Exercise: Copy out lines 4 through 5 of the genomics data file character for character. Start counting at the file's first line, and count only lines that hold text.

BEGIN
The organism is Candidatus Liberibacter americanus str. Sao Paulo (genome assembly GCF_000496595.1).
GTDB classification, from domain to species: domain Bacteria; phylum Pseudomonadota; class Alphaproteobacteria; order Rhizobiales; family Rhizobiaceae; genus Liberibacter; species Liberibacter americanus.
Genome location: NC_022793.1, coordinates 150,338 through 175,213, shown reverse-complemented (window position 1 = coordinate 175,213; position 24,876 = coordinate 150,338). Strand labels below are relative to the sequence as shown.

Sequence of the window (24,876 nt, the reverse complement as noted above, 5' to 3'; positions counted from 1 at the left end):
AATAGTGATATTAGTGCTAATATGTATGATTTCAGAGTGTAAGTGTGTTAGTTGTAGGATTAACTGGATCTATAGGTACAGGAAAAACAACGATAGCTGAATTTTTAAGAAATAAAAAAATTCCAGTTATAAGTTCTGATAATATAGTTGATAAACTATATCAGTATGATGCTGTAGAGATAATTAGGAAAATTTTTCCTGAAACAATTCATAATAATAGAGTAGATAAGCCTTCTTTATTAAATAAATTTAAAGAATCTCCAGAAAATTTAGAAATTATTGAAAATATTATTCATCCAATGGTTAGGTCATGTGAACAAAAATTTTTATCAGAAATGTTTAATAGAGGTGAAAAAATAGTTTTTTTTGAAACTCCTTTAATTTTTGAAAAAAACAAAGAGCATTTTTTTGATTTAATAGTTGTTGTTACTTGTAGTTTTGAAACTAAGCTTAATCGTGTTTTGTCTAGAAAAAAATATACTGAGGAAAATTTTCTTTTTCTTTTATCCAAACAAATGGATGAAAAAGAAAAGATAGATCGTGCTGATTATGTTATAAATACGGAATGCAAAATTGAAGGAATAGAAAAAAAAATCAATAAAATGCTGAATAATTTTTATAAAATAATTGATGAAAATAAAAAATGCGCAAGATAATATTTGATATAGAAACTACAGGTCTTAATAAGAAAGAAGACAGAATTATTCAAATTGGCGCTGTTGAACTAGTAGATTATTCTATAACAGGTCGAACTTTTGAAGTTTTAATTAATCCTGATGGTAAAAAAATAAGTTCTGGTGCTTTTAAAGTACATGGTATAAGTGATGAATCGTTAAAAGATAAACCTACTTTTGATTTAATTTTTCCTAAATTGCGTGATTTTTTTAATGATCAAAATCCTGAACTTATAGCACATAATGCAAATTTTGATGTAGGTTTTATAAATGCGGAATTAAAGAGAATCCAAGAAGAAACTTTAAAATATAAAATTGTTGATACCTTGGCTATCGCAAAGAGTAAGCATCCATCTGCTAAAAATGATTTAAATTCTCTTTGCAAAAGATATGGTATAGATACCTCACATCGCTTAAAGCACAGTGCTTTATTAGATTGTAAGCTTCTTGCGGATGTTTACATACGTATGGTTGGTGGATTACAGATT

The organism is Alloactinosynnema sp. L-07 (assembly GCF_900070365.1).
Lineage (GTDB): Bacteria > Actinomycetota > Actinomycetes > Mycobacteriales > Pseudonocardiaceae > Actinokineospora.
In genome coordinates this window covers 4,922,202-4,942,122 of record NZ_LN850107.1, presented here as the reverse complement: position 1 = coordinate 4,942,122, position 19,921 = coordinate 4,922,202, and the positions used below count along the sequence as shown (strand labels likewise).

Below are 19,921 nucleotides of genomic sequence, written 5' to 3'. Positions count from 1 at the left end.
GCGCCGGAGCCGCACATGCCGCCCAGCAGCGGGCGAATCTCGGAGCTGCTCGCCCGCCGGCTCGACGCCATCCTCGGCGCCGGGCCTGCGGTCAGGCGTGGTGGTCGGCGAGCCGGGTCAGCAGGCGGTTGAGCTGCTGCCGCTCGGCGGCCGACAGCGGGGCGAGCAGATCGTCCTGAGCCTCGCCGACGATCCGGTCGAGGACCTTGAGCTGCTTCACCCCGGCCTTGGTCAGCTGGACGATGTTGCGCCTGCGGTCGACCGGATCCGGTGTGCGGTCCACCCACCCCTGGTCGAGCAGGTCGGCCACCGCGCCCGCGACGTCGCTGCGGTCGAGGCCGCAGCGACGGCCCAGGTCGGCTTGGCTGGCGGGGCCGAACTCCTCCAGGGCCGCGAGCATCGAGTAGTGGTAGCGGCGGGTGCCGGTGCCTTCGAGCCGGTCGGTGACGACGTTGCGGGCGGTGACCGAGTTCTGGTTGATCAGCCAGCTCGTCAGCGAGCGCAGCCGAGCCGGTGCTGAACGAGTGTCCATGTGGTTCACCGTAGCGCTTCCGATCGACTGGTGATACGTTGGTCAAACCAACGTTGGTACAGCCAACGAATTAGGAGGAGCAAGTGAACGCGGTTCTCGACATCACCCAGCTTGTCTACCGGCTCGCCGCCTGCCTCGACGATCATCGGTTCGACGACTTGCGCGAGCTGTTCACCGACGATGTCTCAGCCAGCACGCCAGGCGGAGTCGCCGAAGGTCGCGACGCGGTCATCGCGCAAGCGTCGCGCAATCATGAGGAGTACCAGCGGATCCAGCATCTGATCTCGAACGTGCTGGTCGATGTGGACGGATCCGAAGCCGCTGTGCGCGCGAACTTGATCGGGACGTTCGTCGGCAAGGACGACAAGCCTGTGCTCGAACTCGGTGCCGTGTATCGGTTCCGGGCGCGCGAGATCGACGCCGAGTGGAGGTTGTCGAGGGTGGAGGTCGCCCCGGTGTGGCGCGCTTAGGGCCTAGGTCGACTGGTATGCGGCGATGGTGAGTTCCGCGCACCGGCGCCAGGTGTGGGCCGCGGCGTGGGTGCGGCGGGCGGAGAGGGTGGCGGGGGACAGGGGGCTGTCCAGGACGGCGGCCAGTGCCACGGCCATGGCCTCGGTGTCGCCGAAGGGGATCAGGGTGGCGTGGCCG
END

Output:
Sequence of the window (24,876 nt, the reverse complement as noted above, 5' to 3'; positions counted from 1 at the left end):
AATAGTGATATTAGTGCTAATATGTATGATTTCAGAGTGTAAGTGTGTTAGTTGTAGGATTAACTGGATCTATAGGTACAGGAAAAACAACGATAGCTGAATTTTTAAGAAATAAAAAAATTCCAGTTATAAGTTCTGATAATATAGTTGATAAACTATATCAGTATGATGCTGTAGAGATAATTAGGAAAATTTTTCCTGAAACAATTCATAATAATAGAGTAGATAAGCCTTCTTTATTAAATAAATTTAAAGAATCTCCAGAAAATTTAGAAATTATTGAAAATATTATTCATCCAATGGTTAGGTCATGTGAACAAAAATTTTTATCAGAAATGTTTAATAGAGGTGAAAAAATAGTTTTTTTTGAAACTCCTTTAATTTTTGAAAAAAACAAAGAGCATTTTTTTGATTTAATAGTTGTTGTTACTTGTAGTTTTGAAACTAAGCTTAATCGTGTTTTGTCTAGAAAAAAATATACTGAGGAAAATTTTCTTTTTCTTTTATCCAAACAAATGGATGAAAAAGAAAAGATAGATCGTGCTGATTATGTTATAAATACGGAATGCAAAATTGAAGGAATAGAAAAAAAAATCAATAAAATGCTGAATAATTTTTATAAAATAATTGATGAAAATAAAAAATGCGCAAGATAATATTTGATATAGAAACTACAGGTCTTAATAAGAAAGAAGACAGAATTATTCAAATTGGCGCTGTTGAACTAGTAGATTATTCTATAACAGGTCGAACTTTTGAAGTTTTAATTAATCCTGATGGTAAAAAAATAAGTTCTGGTGCTTTTAAAGTACATGGTATAAGTGATGAATCGTTAAAAGATAAACCTACTTTTGATTTAATTTTTCCTAAATTGCGTGATTTTTTTAATGATCAAAATCCTGAACTTATAGCACATAATGCAAATTTTGATGTAGGTTTTATAAATGCGGAATTAAAGAGAATCCAAGAAGAAACTTTAAAATATAAAATTGTTGATACCTTGGCTATCGCAAAGAGTAAGCATCCATCTGCTAAAAATGATTTAAATTCTCTTTGCAAAAGATATGGTATAGATACCTCACATCGCTTAAAGCACAGTGCTTTATTAGATTGTAAGCTTCTTGCGGATGTTTACATACGTATGGTTGGTGGATTACAGATT